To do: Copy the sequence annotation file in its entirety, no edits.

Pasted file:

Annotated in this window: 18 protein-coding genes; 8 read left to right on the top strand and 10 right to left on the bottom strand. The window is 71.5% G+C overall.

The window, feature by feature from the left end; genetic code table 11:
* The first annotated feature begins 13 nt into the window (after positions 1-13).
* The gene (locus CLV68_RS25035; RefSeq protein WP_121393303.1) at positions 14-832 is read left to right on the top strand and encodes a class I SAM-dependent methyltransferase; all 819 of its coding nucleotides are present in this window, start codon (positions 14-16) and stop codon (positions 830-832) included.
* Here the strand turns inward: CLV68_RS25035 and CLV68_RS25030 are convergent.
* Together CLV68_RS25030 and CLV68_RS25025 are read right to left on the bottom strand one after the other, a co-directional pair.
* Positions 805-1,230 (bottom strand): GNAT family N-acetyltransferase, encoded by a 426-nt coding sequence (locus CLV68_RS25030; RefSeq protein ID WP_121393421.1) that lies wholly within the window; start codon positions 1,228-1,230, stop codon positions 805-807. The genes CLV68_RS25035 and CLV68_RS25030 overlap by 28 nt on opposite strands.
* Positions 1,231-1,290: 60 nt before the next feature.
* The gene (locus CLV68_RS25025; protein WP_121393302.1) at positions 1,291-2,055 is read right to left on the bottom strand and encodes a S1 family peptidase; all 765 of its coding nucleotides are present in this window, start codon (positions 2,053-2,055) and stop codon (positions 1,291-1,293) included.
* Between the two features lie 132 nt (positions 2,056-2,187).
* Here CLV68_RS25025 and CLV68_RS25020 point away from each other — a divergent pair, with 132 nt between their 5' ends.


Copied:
Annotated in this window: 18 protein-coding genes; 8 read left to right on the top strand and 10 right to left on the bottom strand. The window is 71.5% G+C overall.

The window, feature by feature from the left end; genetic code table 11:
* The first annotated feature begins 13 nt into the window (after positions 1-13).
* The gene (locus CLV68_RS25035; RefSeq protein WP_121393303.1) at positions 14-832 is read left to right on the top strand and encodes a class I SAM-dependent methyltransferase; all 819 of its coding nucleotides are present in this window, start codon (positions 14-16) and stop codon (positions 830-832) included.
* Here the strand turns inward: CLV68_RS25035 and CLV68_RS25030 are convergent.
* Together CLV68_RS25030 and CLV68_RS25025 are read right to left on the bottom strand one after the other, a co-directional pair.
* Positions 805-1,230 (bottom strand): GNAT family N-acetyltransferase, encoded by a 426-nt coding sequence (locus CLV68_RS25030; RefSeq protein ID WP_121393421.1) that lies wholly within the window; start codon positions 1,228-1,230, stop codon positions 805-807. The genes CLV68_RS25035 and CLV68_RS25030 overlap by 28 nt on opposite strands.
* Positions 1,231-1,290: 60 nt before the next feature.
* The gene (locus CLV68_RS25025; protein WP_121393302.1) at positions 1,291-2,055 is read right to left on the bottom strand and encodes a S1 family peptidase; all 765 of its coding nucleotides are present in this window, start codon (positions 2,053-2,055) and stop codon (positions 1,291-1,293) included.
* Between the two features lie 132 nt (positions 2,056-2,187).
* Here CLV68_RS25025 and CLV68_RS25020 point away from each other — a divergent pair, with 132 nt between their 5' ends.